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Genotyping and Sequencing Technologies in Population Genetics and Genomics

  • J. A. Holliday
  • E. M. Hallerman
  • D. C. Haak
Part of the Population Genomics book series


Genotypes are the central data to any population genetic and genomic study, and genotyping methods have steadily evolved since the first direct glimpses of genetic variation were enabled through enzyme protein electrophoresis. Following the development of the polymerase chain reaction, allozymes were supplanted by methods that directly measured allelic variation in nuclear and organellar DNA, most notably through the use of restriction fragment length polymorphisms (RFLPs), amplified fragment length polymorphisms (AFLPs), and microsatellites. At the turn of the millennium, genome-scale polymorphism detection and scoring still was hampered by the low-throughput nature of Sanger sequencing. This limitation changed with the advent of genotyping microarrays that at first yielded hundreds of data points per sample – a revolution at the time – and that subsequently improved to the point where hundreds of thousands of genetic variants could be scored simultaneously. These methods suffered a major flaw, however, in that their cost put them out of reach for studies of most ecologically important but economically unimportant species. The democratization of population genomics arrived with the advent of high-throughput, short-read sequencers and subsequent development of DNA library techniques to subsample the genome in a large number of individuals. Today, such methods – genotyping-by-sequencing, restriction site-associated DNA sequencing, RNA sequencing, and sequence capture – have become mainstays of the population geneticist’s toolkit. Refinements to existing library and sequencing methods continue to emerge at a rapid pace, and novel sequencing platforms may soon put the gold standard of long-read, genome-wide coverage within a broader reach. In this chapter, we comprehensively review genotyping methods used in population genetics, beginning with allozymes and progressing through AFLPs, microsatellites, and SNP arrays. We subsequently turn to a detailed discussion of methods that leverage next-generation technologies to enable truly genome-scale genotyping. Finally, we discuss recent developments and emerging technologies that constitute the “third wave” of sequencing and genotyping methods. Throughout, our aim is to provide methodological details that will be of use to population geneticists.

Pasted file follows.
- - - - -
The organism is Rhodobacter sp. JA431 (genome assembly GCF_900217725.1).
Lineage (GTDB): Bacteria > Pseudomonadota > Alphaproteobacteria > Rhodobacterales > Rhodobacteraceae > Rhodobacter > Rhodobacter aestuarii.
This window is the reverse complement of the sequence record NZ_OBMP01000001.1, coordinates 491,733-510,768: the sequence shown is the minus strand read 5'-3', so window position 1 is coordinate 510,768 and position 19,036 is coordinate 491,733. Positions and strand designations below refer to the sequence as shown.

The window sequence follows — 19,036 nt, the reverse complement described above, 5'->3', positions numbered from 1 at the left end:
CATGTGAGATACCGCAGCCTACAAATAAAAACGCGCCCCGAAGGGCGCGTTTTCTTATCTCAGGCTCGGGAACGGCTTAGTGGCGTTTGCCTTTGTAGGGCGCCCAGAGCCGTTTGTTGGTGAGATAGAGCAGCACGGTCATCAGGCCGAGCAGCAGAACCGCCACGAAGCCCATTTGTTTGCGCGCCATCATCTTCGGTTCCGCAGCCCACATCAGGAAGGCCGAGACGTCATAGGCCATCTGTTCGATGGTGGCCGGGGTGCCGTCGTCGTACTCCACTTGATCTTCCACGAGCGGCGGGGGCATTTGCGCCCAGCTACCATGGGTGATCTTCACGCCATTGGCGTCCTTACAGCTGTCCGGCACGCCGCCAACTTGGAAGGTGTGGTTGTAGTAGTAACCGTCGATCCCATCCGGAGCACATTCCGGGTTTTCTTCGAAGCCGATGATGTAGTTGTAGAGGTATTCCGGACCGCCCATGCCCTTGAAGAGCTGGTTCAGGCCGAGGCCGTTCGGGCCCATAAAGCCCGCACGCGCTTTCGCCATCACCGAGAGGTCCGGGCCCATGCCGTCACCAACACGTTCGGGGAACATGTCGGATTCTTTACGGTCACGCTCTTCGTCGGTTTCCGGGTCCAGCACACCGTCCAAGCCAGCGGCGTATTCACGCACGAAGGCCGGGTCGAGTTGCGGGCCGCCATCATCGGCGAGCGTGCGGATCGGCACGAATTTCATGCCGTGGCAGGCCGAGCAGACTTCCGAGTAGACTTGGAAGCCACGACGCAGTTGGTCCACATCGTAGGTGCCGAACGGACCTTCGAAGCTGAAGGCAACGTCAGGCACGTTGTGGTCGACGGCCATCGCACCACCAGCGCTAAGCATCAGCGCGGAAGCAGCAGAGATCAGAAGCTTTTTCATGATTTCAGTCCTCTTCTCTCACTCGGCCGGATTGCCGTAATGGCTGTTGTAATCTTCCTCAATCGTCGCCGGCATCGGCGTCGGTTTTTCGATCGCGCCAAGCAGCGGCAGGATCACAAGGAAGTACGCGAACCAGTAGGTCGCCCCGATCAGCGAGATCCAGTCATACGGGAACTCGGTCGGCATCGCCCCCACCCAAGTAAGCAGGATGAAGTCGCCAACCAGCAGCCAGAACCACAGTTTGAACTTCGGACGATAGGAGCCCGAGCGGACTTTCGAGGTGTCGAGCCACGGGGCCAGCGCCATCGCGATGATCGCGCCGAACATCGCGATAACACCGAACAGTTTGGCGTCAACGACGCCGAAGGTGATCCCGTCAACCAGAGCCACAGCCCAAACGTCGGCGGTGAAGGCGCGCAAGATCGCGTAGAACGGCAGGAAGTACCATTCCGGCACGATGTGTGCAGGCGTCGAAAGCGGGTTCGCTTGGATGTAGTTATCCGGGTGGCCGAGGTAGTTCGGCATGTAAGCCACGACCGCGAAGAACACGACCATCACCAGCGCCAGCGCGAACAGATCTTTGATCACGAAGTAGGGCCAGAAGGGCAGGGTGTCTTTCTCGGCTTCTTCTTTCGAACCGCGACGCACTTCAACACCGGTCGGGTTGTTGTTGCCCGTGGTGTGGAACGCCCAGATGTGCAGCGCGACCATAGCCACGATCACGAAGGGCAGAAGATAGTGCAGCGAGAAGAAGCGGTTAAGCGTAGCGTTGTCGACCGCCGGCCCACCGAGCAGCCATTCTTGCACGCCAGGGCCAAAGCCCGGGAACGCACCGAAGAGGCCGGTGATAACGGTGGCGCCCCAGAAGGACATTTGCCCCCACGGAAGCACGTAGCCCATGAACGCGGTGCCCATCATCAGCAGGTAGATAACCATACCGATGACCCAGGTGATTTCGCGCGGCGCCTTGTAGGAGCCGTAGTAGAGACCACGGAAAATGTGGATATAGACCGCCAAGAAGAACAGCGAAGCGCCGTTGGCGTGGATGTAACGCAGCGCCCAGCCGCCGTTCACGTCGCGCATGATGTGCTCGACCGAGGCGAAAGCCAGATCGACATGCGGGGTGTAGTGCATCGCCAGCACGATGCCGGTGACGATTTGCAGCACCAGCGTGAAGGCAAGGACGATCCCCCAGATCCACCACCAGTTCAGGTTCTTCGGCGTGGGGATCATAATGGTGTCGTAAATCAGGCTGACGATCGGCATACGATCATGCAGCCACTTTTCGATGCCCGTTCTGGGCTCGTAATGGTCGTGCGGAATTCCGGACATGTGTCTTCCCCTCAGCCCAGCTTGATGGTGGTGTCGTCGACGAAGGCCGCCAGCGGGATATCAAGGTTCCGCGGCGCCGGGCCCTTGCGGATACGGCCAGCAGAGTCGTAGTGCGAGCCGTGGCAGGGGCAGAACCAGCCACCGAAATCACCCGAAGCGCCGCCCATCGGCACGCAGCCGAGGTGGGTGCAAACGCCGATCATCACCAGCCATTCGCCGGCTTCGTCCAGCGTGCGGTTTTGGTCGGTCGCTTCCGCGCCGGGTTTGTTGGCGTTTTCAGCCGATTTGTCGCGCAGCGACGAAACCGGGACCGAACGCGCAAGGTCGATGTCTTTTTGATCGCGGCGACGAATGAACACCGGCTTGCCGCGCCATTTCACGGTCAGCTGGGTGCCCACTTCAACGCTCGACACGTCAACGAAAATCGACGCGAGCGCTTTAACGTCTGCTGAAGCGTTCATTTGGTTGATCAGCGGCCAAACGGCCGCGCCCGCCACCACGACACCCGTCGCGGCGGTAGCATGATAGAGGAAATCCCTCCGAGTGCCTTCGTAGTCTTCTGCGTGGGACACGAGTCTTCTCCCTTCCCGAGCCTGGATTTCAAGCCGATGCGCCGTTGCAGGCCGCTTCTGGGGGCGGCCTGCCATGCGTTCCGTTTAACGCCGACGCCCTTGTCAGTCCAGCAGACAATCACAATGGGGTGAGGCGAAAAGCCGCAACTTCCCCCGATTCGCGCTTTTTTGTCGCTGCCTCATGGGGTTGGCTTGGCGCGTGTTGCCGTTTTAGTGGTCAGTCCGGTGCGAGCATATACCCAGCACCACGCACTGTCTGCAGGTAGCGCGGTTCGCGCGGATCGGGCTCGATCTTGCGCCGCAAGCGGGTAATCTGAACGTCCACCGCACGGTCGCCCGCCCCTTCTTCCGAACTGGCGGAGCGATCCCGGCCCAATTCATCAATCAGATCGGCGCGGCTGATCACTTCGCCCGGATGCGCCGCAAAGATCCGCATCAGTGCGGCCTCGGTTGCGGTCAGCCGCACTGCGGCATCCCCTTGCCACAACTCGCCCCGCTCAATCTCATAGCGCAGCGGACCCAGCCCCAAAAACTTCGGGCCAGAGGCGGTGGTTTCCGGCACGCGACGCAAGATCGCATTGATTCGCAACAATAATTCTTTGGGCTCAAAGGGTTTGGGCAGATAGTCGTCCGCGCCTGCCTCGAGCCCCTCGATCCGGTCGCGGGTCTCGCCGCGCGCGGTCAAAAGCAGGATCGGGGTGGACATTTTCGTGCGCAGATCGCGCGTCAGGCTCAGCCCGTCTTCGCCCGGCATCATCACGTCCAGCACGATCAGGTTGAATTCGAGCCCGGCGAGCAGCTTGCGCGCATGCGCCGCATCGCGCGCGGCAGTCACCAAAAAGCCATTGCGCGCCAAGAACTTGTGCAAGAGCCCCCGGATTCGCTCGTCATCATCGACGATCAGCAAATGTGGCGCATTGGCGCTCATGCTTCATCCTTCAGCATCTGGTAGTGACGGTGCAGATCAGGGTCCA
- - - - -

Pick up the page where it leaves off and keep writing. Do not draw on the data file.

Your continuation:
Ecological genomics Genotyping by sequencing Illumina Population genomics Sequence capture 


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Copyright information

© Springer International Publishing AG 2018

Authors and Affiliations

  • J. A. Holliday
    • 1
  • E. M. Hallerman
    • 2
  • D. C. Haak
    • 3
  1. 1.Department of Forest Resources and Environmental ConservationVirginia TechBlacksburgUSA
  2. 2.Department of Fish and Wildlife ConservationVirginia TechBlacksburgUSA
  3. 3.Department of Plant Pathology, Physiology, and Weed ScienceVirginia TechBlacksburgUSA

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